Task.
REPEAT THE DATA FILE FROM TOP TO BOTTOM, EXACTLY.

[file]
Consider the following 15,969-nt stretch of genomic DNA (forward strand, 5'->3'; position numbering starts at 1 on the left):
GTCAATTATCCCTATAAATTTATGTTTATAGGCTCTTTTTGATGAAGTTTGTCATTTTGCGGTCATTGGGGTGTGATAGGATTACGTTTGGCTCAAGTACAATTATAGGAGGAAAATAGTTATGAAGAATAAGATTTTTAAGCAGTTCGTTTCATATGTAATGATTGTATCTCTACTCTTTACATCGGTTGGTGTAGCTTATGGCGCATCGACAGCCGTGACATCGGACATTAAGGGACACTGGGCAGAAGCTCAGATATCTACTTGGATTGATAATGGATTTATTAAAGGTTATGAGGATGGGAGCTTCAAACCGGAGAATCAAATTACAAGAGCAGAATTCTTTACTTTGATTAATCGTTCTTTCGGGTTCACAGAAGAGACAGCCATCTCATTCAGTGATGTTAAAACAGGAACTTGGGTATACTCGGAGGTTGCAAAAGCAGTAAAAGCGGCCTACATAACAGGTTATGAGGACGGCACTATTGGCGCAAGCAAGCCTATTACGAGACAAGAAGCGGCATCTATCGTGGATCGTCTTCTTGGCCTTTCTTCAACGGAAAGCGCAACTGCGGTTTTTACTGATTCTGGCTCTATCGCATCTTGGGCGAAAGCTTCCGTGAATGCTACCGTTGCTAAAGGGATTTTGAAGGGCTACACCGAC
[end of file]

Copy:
Consider the following 15,969-nt stretch of genomic DNA (forward strand, 5'->3'; position numbering starts at 1 on the left):
GTCAATTATCCCTATAAATTTATGTTTATAGGCTCTTTTTGATGAAGTTTGTCATTTTGCGGTCATTGGGGTGTGATAGGATTACGTTTGGCTCAAGTACAATTATAGGAGGAAAATAGTTATGAAGAATAAGATTTTTAAGCAGTTCGTTTCATATGTAATGATTGTATCTCTACTCTTTACATCGGTTGGTGTAGCTTATGGCGCATCGACAGCCGTGACATCGGACATTAAGGGACACTGGGCAGAAGCTCAGATATCTACTTGGATTGATAATGGATTTATTAAAGGTTATGAGGATGGGAGCTTCAAACCGGAGAATCAAATTACAAGAGCAGAATTCTTTACTTTGATTAATCGTTCTTTCGGGTTCACAGAAGAGACAGCCATCTCATTCAGTGATGTTAAAACAGGAACTTGGGTATACTCGGAGGTTGCAAAAGCAGTAAAAGCGGCCTACATAACAGGTTATGAGGACGGCACTATTGGCGCAAGCAAGCCTATTACGAGACAAGAAGCGGCATCTATCGTGGATCGTCTTCTTGGCCTTTCTTCAACGGAAAGCGCAACTGCGGTTTTTACTGATTCTGGCTCTATCGCATCTTGGGCGAAAGCTTCCGTGAATGCTACCGTTGCTAAAGGGATTTTGAAGGGCTACACCGAC